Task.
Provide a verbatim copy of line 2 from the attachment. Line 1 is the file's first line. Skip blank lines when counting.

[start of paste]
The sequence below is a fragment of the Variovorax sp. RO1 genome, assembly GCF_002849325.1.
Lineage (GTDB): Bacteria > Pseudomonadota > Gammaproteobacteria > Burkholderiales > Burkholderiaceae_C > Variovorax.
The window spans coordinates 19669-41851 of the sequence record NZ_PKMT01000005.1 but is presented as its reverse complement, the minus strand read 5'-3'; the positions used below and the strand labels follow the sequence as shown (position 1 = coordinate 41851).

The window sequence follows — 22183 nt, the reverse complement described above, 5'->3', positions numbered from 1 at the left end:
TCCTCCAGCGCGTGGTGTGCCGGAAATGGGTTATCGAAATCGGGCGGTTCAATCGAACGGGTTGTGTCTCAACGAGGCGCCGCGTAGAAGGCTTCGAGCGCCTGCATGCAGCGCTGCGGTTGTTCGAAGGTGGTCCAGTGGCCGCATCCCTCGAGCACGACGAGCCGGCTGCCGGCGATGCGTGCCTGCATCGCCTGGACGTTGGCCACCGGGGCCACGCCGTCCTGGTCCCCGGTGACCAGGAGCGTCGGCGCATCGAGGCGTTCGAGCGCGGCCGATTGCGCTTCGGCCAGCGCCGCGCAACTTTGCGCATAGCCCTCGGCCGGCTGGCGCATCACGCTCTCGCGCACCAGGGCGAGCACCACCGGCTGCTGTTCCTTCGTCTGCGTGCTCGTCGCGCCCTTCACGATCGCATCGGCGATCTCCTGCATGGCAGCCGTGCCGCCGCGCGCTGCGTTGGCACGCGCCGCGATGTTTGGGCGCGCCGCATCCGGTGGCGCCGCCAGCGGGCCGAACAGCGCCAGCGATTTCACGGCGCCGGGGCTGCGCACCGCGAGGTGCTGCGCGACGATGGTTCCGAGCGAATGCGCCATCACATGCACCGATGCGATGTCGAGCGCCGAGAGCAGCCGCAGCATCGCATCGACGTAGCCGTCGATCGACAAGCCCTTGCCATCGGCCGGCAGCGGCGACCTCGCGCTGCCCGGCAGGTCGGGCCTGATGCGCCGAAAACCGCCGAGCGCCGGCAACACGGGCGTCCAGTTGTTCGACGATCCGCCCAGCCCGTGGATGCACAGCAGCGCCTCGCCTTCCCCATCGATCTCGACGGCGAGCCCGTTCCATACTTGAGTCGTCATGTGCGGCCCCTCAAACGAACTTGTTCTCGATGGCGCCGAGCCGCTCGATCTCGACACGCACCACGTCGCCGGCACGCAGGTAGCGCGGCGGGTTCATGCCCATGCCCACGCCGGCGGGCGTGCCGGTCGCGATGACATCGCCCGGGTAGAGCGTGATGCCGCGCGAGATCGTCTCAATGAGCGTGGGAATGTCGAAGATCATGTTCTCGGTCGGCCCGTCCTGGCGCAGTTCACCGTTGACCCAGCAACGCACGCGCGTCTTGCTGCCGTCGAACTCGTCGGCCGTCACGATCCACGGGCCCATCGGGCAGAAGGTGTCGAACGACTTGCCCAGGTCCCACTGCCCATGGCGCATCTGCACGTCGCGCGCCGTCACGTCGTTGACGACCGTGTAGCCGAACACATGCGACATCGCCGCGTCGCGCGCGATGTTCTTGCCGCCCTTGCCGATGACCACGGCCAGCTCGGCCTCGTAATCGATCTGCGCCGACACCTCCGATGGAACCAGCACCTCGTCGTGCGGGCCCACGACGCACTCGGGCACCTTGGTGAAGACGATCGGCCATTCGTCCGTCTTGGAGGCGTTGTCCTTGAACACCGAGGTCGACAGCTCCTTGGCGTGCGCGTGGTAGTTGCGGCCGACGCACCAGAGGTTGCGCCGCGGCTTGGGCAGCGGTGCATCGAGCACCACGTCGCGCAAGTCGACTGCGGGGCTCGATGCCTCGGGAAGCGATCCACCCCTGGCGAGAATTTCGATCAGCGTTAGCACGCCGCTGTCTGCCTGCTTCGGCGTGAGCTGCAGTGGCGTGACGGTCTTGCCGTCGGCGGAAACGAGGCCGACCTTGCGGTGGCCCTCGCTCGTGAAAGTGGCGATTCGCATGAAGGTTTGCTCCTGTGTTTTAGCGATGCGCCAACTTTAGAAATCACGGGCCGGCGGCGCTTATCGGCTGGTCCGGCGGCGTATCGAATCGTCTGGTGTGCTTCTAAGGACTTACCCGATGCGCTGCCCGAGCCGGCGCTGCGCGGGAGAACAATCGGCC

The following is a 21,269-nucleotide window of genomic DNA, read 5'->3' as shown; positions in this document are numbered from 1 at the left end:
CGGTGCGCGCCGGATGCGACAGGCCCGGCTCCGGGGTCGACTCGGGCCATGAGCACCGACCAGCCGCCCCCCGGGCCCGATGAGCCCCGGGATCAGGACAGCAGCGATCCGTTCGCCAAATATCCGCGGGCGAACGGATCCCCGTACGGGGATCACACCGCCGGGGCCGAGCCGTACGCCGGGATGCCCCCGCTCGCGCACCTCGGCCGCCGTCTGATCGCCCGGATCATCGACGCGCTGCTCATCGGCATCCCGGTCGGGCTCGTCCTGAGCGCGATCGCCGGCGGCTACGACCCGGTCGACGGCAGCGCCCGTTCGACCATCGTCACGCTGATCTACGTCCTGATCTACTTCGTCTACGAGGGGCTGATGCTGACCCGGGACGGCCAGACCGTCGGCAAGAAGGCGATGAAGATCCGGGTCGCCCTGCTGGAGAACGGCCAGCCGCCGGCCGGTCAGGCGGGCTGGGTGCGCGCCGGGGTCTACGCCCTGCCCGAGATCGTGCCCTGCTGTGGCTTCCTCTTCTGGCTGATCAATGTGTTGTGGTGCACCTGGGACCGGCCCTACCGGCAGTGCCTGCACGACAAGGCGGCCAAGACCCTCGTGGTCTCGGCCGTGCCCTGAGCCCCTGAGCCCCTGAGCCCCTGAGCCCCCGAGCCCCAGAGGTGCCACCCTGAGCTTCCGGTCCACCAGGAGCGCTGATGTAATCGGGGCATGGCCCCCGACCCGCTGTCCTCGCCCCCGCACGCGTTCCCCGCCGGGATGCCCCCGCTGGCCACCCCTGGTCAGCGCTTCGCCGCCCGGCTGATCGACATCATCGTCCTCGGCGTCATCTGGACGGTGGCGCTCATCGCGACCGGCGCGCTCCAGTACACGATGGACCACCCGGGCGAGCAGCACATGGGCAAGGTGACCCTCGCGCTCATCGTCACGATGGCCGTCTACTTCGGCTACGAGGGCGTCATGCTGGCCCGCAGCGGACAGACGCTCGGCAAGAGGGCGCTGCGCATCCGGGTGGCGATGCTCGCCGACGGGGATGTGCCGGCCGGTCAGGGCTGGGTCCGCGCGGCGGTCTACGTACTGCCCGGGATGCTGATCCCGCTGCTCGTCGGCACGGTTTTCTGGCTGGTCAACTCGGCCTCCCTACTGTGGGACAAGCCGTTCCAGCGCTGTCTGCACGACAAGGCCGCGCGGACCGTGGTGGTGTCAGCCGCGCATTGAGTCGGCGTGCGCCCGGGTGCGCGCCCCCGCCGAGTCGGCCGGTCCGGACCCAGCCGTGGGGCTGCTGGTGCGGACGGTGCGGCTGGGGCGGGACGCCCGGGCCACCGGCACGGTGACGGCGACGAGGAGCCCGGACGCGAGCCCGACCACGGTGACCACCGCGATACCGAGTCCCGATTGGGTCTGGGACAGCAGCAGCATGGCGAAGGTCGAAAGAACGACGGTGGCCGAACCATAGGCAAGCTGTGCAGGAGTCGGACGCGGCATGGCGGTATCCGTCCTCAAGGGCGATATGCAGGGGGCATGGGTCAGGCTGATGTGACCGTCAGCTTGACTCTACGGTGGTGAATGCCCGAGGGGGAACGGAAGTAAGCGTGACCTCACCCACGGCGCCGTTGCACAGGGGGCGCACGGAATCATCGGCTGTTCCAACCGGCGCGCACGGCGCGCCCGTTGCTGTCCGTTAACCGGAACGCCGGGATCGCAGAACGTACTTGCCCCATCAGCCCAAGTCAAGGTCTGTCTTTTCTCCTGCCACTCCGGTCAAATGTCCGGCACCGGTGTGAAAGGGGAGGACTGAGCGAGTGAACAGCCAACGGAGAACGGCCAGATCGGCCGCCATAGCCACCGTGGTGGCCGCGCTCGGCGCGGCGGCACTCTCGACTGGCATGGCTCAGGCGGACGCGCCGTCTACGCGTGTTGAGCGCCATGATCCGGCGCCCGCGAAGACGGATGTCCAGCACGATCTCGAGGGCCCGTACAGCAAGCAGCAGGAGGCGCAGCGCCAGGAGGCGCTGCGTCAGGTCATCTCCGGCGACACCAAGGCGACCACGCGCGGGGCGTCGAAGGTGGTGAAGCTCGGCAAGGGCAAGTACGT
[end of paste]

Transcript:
Lineage (GTDB): Bacteria > Pseudomonadota > Gammaproteobacteria > Burkholderiales > Burkholderiaceae_C > Variovorax.